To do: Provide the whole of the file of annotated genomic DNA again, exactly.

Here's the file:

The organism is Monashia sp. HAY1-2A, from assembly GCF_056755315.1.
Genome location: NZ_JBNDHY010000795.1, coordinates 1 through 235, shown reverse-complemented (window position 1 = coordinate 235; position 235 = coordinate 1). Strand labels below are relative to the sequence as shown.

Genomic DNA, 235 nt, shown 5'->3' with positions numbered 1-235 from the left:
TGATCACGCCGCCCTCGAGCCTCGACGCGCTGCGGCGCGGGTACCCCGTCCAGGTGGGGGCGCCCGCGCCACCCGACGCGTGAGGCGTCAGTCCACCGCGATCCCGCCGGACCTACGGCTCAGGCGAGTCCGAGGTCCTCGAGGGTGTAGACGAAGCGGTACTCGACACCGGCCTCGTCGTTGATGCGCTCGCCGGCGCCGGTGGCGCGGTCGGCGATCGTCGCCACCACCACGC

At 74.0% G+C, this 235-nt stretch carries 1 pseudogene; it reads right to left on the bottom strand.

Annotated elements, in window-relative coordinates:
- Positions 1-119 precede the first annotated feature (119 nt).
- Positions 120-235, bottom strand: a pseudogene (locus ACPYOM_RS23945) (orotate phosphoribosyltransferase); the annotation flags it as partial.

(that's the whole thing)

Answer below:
The organism is Monashia sp. HAY1-2A, from assembly GCF_056755315.1.
Genome location: NZ_JBNDHY010000795.1, coordinates 1 through 235, shown reverse-complemented (window position 1 = coordinate 235; position 235 = coordinate 1). Strand labels below are relative to the sequence as shown.

Genomic DNA, 235 nt, shown 5'->3' with positions numbered 1-235 from the left:
TGATCACGCCGCCCTCGAGCCTCGACGCGCTGCGGCGCGGGTACCCCGTCCAGGTGGGGGCGCCCGCGCCACCCGACGCGTGAGGCGTCAGTCCACCGCGATCCCGCCGGACCTACGGCTCAGGCGAGTCCGAGGTCCTCGAGGGTGTAGACGAAGCGGTACTCGACACCGGCCTCGTCGTTGATGCGCTCGCCGGCGCCGGTGGCGCGGTCGGCGATCGTCGCCACCACCACGC

At 74.0% G+C, this 235-nt stretch carries 1 pseudogene; it reads right to left on the bottom strand.

Annotated elements, in window-relative coordinates:
- Positions 1-119 precede the first annotated feature (119 nt).
- Positions 120-235, bottom strand: a pseudogene (locus ACPYOM_RS23945) (orotate phosphoribosyltransferase); the annotation flags it as partial.